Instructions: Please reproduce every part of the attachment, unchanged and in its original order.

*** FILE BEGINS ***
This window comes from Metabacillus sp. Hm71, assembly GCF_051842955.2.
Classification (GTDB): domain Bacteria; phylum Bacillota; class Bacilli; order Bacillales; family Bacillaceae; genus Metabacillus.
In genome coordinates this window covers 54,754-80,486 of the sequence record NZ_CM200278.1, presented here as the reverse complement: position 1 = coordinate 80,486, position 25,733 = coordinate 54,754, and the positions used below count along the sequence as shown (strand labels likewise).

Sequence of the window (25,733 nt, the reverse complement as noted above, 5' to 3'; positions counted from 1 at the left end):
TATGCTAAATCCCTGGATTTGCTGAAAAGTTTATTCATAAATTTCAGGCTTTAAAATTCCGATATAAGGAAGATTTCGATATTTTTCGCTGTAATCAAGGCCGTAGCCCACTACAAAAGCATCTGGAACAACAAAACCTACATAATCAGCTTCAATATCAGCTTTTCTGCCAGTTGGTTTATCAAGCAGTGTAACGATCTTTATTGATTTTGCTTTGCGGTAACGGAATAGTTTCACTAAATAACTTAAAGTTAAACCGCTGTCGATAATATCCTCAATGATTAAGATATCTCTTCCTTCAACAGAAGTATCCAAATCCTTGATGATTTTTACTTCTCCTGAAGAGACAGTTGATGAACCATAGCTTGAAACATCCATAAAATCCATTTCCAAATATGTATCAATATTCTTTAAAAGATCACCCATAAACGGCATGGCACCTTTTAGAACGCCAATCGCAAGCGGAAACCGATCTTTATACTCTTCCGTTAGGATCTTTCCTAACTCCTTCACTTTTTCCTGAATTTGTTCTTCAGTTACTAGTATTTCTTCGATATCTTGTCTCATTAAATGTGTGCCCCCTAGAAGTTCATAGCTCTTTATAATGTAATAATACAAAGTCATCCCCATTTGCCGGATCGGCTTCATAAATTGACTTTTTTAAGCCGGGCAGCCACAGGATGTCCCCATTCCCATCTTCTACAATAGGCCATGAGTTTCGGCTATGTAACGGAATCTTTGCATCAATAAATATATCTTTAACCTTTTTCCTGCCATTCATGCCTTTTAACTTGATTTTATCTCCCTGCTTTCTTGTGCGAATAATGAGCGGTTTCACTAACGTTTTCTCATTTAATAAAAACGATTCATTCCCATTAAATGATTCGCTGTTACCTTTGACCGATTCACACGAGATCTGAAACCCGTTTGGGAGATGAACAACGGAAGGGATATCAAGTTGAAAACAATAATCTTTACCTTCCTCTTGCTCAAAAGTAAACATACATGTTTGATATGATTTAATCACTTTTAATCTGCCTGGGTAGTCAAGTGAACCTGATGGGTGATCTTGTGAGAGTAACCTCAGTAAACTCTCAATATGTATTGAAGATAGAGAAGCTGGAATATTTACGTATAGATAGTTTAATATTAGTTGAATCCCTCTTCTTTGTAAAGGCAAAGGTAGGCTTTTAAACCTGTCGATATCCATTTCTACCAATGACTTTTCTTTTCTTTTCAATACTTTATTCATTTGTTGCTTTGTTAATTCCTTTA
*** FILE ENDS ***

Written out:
This window comes from Metabacillus sp. Hm71, assembly GCF_051842955.2.
Classification (GTDB): domain Bacteria; phylum Bacillota; class Bacilli; order Bacillales; family Bacillaceae; genus Metabacillus.
In genome coordinates this window covers 54,754-80,486 of the sequence record NZ_CM200278.1, presented here as the reverse complement: position 1 = coordinate 80,486, position 25,733 = coordinate 54,754, and the positions used below count along the sequence as shown (strand labels likewise).

Sequence of the window (25,733 nt, the reverse complement as noted above, 5' to 3'; positions counted from 1 at the left end):
TATGCTAAATCCCTGGATTTGCTGAAAAGTTTATTCATAAATTTCAGGCTTTAAAATTCCGATATAAGGAAGATTTCGATATTTTTCGCTGTAATCAAGGCCGTAGCCCACTACAAAAGCATCTGGAACAACAAAACCTACATAATCAGCTTCAATATCAGCTTTTCTGCCAGTTGGTTTATCAAGCAGTGTAACGATCTTTATTGATTTTGCTTTGCGGTAACGGAATAGTTTCACTAAATAACTTAAAGTTAAACCGCTGTCGATAATATCCTCAATGATTAAGATATCTCTTCCTTCAACAGAAGTATCCAAATCCTTGATGATTTTTACTTCTCCTGAAGAGACAGTTGATGAACCATAGCTTGAAACATCCATAAAATCCATTTCCAAATATGTATCAATATTCTTTAAAAGATCACCCATAAACGGCATGGCACCTTTTAGAACGCCAATCGCAAGCGGAAACCGATCTTTATACTCTTCCGTTAGGATCTTTCCTAACTCCTTCACTTTTTCCTGAATTTGTTCTTCAGTTACTAGTATTTCTTCGATATCTTGTCTCATTAAATGTGTGCCCCCTAGAAGTTCATAGCTCTTTATAATGTAATAATACAAAGTCATCCCCATTTGCCGGATCGGCTTCATAAATTGACTTTTTTAAGCCGGGCAGCCACAGGATGTCCCCATTCCCATCTTCTACAATAGGCCATGAGTTTCGGCTATGTAACGGAATCTTTGCATCAATAAATATATCTTTAACCTTTTTCCTGCCATTCATGCCTTTTAACTTGATTTTATCTCCCTGCTTTCTTGTGCGAATAATGAGCGGTTTCACTAACGTTTTCTCATTTAATAAAAACGATTCATTCCCATTAAATGATTCGCTGTTACCTTTGACCGATTCACACGAGATCTGAAACCCGTTTGGGAGATGAACAACGGAAGGGATATCAAGTTGAAAACAATAATCTTTACCTTCCTCTTGCTCAAAAGTAAACATACATGTTTGATATGATTTAATCACTTTTAATCTGCCTGGGTAGTCAAGTGAACCTGATGGGTGATCTTGTGAGAGTAACCTCAGTAAACTCTCAATATGTATTGAAGATAGAGAAGCTGGAATATTTACGTATAGATAGTTTAATATTAGTTGAATCCCTCTTCTTTGTAAAGGCAAAGGTAGGCTTTTAAACCTGTCGATATCCATTTCTACCAATGACTTTTCTTTTCTTTTCAATACTTTATTCATTTGTTGCTTTGTTAATTCCTTTA